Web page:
19. In this connection, we may usefully refer to certain observations of Madras High Court in Prem Raj & Ganpat Raj and Co. v. Assistant Collector of Customs, Madras and Ors.-1977 E.L.T, (J 166) and the appellate judgment in the same case reported in 1978 E.L.T. (J 630.) "In so far as the order of the Respondents are concerned, no fault can be found therewith, inasmuch as the application for refund made by the company was actually time-barred, having been presented, as already stated, beyond six months of the payment of duty so that the Customs authorities were bound to reject it in pursuance of the provision of Section 27 of the Act." "Our attention was drawn to the decision of the Supreme Court reported in Madras Rubber Factory v. Union of India, A.I.R. 1976 S.C. 638, where an order of the Central Government passed in further proceedings from an order under Section 27 of the Customs Act was upheld by the Supreme Court in an appeal taken from that order by special leave granted by the Supreme Court. In that appeal, the Supreme Court could not have exercised its jurisdiction under Article 32 of the Constitution but could only have decided the question whether the authority functioning under the Act had acted in accordance with law. This decision is distinguishable. No decision of the Supreme Court where it had refused to exercise jurisdiction under Article 226 of the Constitution in an application tor refund of tax collected without the authority of law, had been brought to our notice." From the above observations, it would appear that while it might be open to the High Court and Supreme Court, while exercising writ jurisdiction under Article 226 of the Constitution of India to order refund of an amount collected without authority of law, it would not be open to an authority like the present Tribunal, which is a statutory body created by the Act, to disregard the limitation set out in Section 27(1) of the Act.
20. Our attention was also drawn to a number of decisions of the Government of India where the Government have ordered refund of amount collected without authority of law even though application for refund was made beyond the time fixed under Section 27 of the Customs Act, 1962. In this connection, it is sufficient to say that while it might be open to Government to refund an amount collected without authority of law in disregard of limitation under Section 27 of the Act, the Tribunal is not as free in the matter as Government could be. Besides, in the instant case, the Government has itself opposed the appeal on the ground of limitation. The decision of the Tribunal must, therefore, rest squarely within the four corners of law. Any other view by the Tribunal would render Sub-sections (1) and (4) of Section 27 of the Act nugatory.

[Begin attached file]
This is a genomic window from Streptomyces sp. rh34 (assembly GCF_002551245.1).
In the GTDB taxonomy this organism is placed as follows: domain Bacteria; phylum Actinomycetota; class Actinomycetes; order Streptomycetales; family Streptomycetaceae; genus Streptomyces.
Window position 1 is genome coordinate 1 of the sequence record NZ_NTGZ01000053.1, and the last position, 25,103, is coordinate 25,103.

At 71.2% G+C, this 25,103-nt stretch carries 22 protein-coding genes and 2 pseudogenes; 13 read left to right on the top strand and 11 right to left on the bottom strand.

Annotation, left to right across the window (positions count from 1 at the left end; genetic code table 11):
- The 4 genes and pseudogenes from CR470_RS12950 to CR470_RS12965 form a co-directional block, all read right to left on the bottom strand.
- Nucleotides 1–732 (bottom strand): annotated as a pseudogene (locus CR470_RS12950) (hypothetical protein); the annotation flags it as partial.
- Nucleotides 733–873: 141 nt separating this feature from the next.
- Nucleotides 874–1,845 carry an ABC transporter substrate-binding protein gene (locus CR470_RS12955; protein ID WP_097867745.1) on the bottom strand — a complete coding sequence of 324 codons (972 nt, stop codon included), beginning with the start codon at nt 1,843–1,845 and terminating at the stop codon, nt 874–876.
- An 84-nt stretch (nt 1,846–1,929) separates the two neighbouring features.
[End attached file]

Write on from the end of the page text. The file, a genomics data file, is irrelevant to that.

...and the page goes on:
21. The appellants' explanation that the delay in making the claim for refund was due to less charge demand made by the Assistant Collector and, in absence of its finalisation, the appellants could not make an application for refund is not acceptable. There is no provision like Section 5 of the Limitation Act 1963 for extension of limitation fixed by Section 27(1) of the Act. Besides, while for claiming refund of any duty paid by an assessee/importer in pursuance of an order of assessment made by an officer of Customs lower in rank than an Assistant Collector of Customs the assessee/importer may make an application for refund of such duty to the Assistant Collector of Customs, the remedy for challenging assessment made by the Assistant Collector of Customs under Sub-section (2) of Section 28 of the Act, consequent to less charge demand issued under Sub-section (1) of Section 28 of the Act, was an appeal. The issue of less charge demand under Section 28(1) of the Act could not extend the limitation fixed by Section 27(1) of the Act, we reject this argument/contention.
22. It has also been urged by the appellants that the assessment should be deemed to be completed on 18-11-1978 when the matter relating to short levy was closed and that the appellants came to know the exact duty charged on this day only, and for this reason, the application for refund was well in time, The appellants intend to say that the time for making an application tor refund began running only from 18-11-1978 when the less charged demand was withdrawn and assessment deemed to be completed. This argument cannot be accepted for the reasons already stated above. Besides, Section 27(1) (b) of the Act is very clear that the time for making an application for refund is to be computed from the date of payment of duty and, computed from this date, the application for refund was clearly beyond limitation. Our view finds, support from Judgment of Andhra Pradesh High Court in Andhra Pradesh State Electricity Board, Vidyut Soudha v. Government of India, Ministry of Finance (Department of Revenue and Insurance) and two others reported in Journal of Shipping Customs and Transport Laws (1975)-8 (JSCTL) where the High Court following Nityanand v. Life Insurance Corporation of India-A.I.R. 1970 S.C. 209, has in similar facts taken a similar view.
23. As a result of aforesaid discussion, we find that the application for refund made by the appellants was beyond the time fixed by Section 27(1) of the Act and, therefore, barred by limitation. The order of the Appellate Collector of Customs rejecting the appellants' claim as time-barred was, therefore, correct. In view of this finding, it is not necessary to discuss the other point on merits, whether in view of the ship having anchored in Indian waters before issue of the notification on 15-10-1977, the appellants were entitled to the benefit of the notification aforesaid or not. The appeal is, therefore, dismissed and the order of the Appellate Collector of Customs, confirmed,